Lanier v. Lanier

Decision Date21 March 2005
Docket NumberNo. 3966.,3966.
Citation612 S.E.2d 456,364 S.C. 211
CourtSouth Carolina Supreme Court
PartiesAnna H. LANIER, Appellant, v. Robert F. LANIER, Jr., Respondent.

Donald Bruce Clark and Mary Ann Hall, both of Charleston, for Appellant.

Marvin I. Oberman and Paul E. Tinkler, both of Charleston, for Respondent.


Anna H. Lanier (Wife) and Robert F. Lanier (Husband) entered into a divorce settlement agreement which the family court incorporated into its final order of divorce. Wife appeals the family court's denial of her Rule 60(b)(2), SCRCP motion for relief from the final order. We affirm.


Husband and Wife, who had been married since 1984, were divorced in March of 2003. Wife alleges that prior to their marriage, the parties entered into an antenuptial agreement (the agreement) in which Husband released his marital rights in Wife's property if they divorced. During the course of the marriage, the agreement was lost. Wife searched for the document when she initiated the proceeding. She checked with Husband, her bank (where the document had been stored), and her financial advisor, but her search was not successful. However, several months after the family court entered its final order, Wife found a copy of the agreement folded in a greeting card in her desk drawer.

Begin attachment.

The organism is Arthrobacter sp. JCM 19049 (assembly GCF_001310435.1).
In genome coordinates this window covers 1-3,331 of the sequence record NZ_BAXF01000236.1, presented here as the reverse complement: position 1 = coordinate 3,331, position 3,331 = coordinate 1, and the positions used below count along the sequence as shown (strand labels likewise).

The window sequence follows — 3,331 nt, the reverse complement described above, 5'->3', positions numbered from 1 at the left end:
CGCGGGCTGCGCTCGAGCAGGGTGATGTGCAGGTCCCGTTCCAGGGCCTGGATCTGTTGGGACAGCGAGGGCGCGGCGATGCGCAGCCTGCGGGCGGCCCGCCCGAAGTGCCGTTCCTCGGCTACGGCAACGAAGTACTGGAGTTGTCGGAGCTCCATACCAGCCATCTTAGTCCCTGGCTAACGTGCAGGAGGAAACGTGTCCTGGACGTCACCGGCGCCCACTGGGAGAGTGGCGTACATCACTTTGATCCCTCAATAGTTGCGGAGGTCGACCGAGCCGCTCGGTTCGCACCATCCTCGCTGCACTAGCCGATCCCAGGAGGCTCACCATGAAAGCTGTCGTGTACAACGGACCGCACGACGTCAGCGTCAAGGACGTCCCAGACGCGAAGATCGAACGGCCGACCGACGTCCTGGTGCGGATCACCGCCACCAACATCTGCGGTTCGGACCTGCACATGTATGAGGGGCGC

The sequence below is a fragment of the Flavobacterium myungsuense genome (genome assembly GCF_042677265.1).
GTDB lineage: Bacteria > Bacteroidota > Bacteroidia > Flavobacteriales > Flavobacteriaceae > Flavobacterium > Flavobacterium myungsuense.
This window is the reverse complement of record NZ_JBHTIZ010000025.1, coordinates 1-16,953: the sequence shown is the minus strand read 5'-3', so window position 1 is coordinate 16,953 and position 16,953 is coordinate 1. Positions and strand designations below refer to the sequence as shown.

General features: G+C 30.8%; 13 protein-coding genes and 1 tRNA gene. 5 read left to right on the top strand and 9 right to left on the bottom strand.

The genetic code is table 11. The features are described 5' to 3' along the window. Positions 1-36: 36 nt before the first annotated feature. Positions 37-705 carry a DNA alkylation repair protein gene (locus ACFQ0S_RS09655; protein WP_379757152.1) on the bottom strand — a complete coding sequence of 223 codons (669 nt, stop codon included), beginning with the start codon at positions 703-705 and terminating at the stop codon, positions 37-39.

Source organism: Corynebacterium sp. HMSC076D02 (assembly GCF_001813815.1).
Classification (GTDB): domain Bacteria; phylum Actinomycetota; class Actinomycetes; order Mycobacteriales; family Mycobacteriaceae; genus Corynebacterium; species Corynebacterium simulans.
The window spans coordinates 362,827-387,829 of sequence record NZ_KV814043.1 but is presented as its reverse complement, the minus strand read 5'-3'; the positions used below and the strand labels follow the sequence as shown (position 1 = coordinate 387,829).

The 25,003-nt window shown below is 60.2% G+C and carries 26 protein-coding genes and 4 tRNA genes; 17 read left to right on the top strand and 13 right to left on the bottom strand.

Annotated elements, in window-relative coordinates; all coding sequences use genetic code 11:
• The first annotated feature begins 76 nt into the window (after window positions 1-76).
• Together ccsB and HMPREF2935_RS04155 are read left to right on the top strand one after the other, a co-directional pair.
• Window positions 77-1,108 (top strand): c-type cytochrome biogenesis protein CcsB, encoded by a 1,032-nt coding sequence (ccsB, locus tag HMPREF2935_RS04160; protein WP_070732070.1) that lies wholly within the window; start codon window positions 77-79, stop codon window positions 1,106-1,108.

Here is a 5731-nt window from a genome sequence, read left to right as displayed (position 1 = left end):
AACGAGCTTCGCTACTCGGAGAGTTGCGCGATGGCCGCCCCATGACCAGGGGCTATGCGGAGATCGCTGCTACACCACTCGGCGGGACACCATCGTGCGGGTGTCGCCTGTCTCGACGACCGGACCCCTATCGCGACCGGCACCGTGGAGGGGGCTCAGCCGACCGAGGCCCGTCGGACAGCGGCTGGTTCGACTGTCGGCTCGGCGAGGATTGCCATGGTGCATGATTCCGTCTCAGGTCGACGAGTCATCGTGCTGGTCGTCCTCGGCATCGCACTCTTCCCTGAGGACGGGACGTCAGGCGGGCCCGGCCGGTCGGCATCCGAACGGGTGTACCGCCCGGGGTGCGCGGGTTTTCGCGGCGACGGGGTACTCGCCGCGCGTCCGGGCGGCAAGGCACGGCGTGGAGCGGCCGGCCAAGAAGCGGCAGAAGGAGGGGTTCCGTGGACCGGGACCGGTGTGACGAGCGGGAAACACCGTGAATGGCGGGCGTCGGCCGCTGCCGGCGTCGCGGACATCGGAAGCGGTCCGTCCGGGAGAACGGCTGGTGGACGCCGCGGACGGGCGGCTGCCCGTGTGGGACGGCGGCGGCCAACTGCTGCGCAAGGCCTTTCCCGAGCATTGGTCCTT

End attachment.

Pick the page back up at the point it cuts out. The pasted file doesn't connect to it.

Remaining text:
The content of the agreement was not pled in the original action for divorce. After she found the agreement, Wife filed a motion for relief from the judgment pursuant to Rule 60(b)(2), SCRCP. The family court heard the matter and denied the motion. On appeal, Wife argues that the requested relief should have been granted because the agreement qualified as newly discovered evidence. Additionally, she disputes the family court's award of attorney's fees.